CB: This is true, but countries that produce illicit nuclear weapons, may have a heavy price extracted from them, witness the sanctions imposed on Iran and North Korea.

I will now finally respond to the Reactor Grade Plutonium argument.  Nuclear weapons experts such as Alexander Di Volpi have oiinted out major flaws in argument that nuclear weapons can be manufactured using RGP:

Radioactive Pu-238 produces significant heat as it decays.  The heat from U-238 is  damaging to the chemical explosives used to trigger plutonium weapons.  Eventually the usefulness of the RGP weapon is compromised.  Secondly, U-240 which may be as much as 25 of the plutonium found in RGP, fissions spontaniously.  This does mischafe in two ways.  First it causes neutron radiation, a highly undesirable state of affairs, if the weapon comes into close contact with people.  In addition the neutron radiation can over time damage the electronics used to trigger the initial chemical explosion.  Finally, the neutron release from Pu-240 will lead to a premature triggering of a GP device.   his premature triggering causes an explosive punch that maybe no more than 1% of a standard Plutonium weapon.  But why use a nuclear weapon, with all its complications, if its punch is not that much greater than a truck full of high explosives?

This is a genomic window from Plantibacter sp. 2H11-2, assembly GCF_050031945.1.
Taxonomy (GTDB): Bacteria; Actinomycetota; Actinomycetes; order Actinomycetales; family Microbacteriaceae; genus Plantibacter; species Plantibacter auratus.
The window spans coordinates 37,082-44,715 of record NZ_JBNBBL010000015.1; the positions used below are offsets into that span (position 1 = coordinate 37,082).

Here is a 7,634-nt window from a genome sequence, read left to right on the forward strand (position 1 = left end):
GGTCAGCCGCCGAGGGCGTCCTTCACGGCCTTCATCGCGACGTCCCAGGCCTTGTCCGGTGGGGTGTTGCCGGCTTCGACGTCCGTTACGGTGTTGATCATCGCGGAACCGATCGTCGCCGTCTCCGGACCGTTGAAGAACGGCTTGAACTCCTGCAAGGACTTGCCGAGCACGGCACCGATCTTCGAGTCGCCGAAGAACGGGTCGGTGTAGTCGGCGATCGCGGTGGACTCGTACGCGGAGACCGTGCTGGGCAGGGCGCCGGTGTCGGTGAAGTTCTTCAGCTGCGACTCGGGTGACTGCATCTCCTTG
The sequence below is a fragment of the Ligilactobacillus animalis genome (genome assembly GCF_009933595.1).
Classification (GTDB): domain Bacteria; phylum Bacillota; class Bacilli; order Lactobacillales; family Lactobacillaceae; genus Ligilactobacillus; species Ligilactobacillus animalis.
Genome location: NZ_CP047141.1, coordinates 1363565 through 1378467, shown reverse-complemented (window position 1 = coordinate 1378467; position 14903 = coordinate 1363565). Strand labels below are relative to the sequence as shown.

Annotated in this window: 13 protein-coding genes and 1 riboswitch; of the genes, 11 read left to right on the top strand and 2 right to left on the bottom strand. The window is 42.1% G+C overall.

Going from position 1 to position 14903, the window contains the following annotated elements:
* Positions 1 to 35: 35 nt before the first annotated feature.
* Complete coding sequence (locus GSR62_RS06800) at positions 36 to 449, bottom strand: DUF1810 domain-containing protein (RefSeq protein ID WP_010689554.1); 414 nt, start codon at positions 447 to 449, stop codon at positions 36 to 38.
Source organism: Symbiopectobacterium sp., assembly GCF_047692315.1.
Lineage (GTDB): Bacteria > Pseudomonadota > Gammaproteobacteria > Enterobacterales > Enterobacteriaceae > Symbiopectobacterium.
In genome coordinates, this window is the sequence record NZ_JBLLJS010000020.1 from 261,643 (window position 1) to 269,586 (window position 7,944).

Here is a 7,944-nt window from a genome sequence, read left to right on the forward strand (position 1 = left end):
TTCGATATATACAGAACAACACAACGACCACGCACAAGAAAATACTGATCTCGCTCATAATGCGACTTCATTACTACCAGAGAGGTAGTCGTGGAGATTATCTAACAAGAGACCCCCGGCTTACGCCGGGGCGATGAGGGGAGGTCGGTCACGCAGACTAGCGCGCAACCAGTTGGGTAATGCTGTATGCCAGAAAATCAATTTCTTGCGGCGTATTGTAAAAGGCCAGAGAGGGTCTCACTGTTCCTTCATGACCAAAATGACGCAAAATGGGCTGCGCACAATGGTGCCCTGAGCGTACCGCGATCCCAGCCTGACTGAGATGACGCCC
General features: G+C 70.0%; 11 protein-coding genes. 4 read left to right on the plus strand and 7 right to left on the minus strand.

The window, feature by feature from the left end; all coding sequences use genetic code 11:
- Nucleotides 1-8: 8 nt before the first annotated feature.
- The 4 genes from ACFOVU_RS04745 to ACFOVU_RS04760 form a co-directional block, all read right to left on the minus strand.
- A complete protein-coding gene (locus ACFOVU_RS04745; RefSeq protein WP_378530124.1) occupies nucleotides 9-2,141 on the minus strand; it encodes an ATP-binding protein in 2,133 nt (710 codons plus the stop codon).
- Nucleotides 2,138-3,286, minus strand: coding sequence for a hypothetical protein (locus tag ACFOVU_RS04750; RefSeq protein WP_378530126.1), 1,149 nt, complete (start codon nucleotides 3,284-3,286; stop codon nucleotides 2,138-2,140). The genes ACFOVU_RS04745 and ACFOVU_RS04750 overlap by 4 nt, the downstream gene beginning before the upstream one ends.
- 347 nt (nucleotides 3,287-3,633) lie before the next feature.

1 comment:

Barbie Chiu said...

Good day! I found your site very interesting and informative . Thanks for taking time sharing it with us. I really enjoyed reading your post.


Blog Archive

Some neat videos

Nuclear Advocacy Webring
Ring Owner: Nuclear is Our Future Site: Nuclear is Our Future
Free Site Ring from Bravenet Free Site Ring from Bravenet Free Site Ring from Bravenet Free Site Ring from Bravenet Free Site Ring from Bravenet
Get Your Free Web Ring
Dr. Joe Bonometti speaking on thorium/LFTR technology at Georgia Tech David LeBlanc on LFTR/MSR technology Robert Hargraves on AIM High